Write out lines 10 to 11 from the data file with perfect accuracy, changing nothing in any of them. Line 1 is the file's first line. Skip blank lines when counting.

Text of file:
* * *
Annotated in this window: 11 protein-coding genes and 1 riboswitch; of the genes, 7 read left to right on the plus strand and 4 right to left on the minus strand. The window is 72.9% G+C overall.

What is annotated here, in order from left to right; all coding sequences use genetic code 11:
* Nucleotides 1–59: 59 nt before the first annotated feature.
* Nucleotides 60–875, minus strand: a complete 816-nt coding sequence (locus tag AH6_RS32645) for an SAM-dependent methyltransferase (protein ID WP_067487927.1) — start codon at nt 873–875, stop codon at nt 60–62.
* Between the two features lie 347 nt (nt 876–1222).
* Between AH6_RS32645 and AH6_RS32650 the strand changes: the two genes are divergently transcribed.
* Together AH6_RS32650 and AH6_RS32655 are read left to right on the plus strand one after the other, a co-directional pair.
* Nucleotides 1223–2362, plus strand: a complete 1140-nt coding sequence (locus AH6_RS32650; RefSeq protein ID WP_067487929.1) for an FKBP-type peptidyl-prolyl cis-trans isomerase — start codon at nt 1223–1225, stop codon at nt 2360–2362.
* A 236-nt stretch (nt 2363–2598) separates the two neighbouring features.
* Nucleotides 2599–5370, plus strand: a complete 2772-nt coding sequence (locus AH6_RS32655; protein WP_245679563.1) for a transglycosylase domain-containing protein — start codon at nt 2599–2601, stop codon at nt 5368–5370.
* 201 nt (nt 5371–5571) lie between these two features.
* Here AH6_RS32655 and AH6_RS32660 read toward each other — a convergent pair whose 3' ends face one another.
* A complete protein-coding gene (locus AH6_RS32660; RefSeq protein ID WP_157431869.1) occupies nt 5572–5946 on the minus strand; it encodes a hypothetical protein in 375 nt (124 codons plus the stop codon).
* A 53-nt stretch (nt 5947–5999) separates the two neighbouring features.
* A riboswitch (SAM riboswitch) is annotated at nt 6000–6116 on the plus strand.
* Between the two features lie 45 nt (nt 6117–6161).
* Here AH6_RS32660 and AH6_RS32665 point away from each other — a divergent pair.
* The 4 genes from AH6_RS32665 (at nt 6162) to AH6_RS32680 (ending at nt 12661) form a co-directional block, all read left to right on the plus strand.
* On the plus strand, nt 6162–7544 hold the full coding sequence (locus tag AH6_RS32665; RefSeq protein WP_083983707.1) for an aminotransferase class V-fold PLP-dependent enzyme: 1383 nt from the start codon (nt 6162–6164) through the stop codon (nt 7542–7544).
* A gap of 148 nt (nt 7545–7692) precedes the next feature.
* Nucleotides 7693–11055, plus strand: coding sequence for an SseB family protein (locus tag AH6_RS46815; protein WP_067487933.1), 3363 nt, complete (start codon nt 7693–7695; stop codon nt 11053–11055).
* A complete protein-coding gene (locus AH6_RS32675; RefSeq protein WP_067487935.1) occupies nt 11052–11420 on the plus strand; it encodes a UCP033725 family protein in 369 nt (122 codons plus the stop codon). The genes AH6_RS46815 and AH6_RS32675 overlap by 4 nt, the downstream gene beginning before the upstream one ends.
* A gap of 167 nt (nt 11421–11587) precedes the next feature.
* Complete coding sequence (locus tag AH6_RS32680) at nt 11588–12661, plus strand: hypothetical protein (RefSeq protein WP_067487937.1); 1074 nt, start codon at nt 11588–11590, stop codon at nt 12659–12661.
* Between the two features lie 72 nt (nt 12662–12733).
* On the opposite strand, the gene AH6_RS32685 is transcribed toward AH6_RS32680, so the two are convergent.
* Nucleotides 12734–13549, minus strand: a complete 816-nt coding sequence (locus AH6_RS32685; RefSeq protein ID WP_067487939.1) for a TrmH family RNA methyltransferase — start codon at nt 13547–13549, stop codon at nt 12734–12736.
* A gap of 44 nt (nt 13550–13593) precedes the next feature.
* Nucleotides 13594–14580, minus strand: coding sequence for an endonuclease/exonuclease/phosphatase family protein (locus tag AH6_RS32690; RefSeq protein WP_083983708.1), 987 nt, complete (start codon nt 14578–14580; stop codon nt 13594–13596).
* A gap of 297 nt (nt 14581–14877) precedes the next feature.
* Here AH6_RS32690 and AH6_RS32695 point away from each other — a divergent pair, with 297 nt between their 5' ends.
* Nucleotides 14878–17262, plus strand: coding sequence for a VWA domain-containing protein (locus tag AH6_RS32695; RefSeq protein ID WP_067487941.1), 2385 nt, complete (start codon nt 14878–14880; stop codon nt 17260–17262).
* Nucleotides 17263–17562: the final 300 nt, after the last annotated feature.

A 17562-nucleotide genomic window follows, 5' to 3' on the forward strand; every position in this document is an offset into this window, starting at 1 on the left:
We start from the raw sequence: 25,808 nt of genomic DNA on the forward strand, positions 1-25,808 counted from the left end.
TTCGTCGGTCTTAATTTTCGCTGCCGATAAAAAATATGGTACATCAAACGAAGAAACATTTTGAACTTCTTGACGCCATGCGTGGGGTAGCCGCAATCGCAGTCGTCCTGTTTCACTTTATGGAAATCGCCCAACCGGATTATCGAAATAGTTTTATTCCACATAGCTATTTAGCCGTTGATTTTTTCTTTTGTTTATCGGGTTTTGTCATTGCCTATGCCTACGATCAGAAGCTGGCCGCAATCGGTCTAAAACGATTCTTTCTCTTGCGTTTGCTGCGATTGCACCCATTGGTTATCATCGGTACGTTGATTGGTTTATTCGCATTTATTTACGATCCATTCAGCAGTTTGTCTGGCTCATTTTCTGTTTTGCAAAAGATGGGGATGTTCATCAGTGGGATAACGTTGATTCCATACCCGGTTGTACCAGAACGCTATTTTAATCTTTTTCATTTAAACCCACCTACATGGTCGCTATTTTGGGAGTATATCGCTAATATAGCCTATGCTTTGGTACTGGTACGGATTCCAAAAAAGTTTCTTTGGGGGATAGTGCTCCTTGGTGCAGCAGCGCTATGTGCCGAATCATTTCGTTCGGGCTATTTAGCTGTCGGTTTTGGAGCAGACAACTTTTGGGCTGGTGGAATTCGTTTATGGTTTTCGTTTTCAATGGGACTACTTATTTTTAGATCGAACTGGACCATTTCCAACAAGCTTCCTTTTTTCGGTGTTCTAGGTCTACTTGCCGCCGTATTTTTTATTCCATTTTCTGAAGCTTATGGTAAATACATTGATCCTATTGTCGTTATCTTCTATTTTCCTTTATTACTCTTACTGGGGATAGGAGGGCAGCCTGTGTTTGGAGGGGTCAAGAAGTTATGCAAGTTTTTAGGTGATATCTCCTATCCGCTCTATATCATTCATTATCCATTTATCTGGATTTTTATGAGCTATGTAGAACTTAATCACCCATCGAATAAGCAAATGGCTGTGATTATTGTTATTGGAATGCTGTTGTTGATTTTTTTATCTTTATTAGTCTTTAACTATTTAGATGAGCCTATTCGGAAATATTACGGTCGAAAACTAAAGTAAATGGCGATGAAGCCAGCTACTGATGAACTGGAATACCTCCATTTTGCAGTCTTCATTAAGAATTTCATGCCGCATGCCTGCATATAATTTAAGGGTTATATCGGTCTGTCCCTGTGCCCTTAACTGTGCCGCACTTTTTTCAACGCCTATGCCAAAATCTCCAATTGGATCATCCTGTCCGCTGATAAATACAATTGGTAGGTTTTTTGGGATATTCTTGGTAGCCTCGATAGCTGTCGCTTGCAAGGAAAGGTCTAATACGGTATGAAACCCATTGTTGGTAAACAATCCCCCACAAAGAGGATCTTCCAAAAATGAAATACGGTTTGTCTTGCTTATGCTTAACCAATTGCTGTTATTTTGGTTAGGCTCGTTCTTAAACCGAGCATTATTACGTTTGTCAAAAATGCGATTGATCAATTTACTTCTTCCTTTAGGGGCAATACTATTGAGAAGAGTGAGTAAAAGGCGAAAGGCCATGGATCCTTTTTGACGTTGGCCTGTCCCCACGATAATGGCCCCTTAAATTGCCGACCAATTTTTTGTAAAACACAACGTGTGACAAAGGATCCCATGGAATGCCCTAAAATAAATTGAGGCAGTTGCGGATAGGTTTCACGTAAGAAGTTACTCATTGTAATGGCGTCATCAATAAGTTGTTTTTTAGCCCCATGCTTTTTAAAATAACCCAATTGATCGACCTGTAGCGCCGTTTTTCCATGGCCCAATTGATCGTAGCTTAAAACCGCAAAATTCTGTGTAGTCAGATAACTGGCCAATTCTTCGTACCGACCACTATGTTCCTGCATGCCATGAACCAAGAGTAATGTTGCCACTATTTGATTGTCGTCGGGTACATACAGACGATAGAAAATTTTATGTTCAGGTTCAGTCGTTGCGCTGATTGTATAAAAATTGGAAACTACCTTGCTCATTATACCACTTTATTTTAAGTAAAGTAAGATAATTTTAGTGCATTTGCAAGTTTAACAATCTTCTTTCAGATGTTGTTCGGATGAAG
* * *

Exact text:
* Nucleotides 2599–5370, plus strand: a complete 2772-nt coding sequence (locus AH6_RS32655; protein WP_245679563.1) for a transglycosylase domain-containing protein — start codon at nt 2599–2601, stop codon at nt 5368–5370.
* 201 nt (nt 5371–5571) lie between these two features.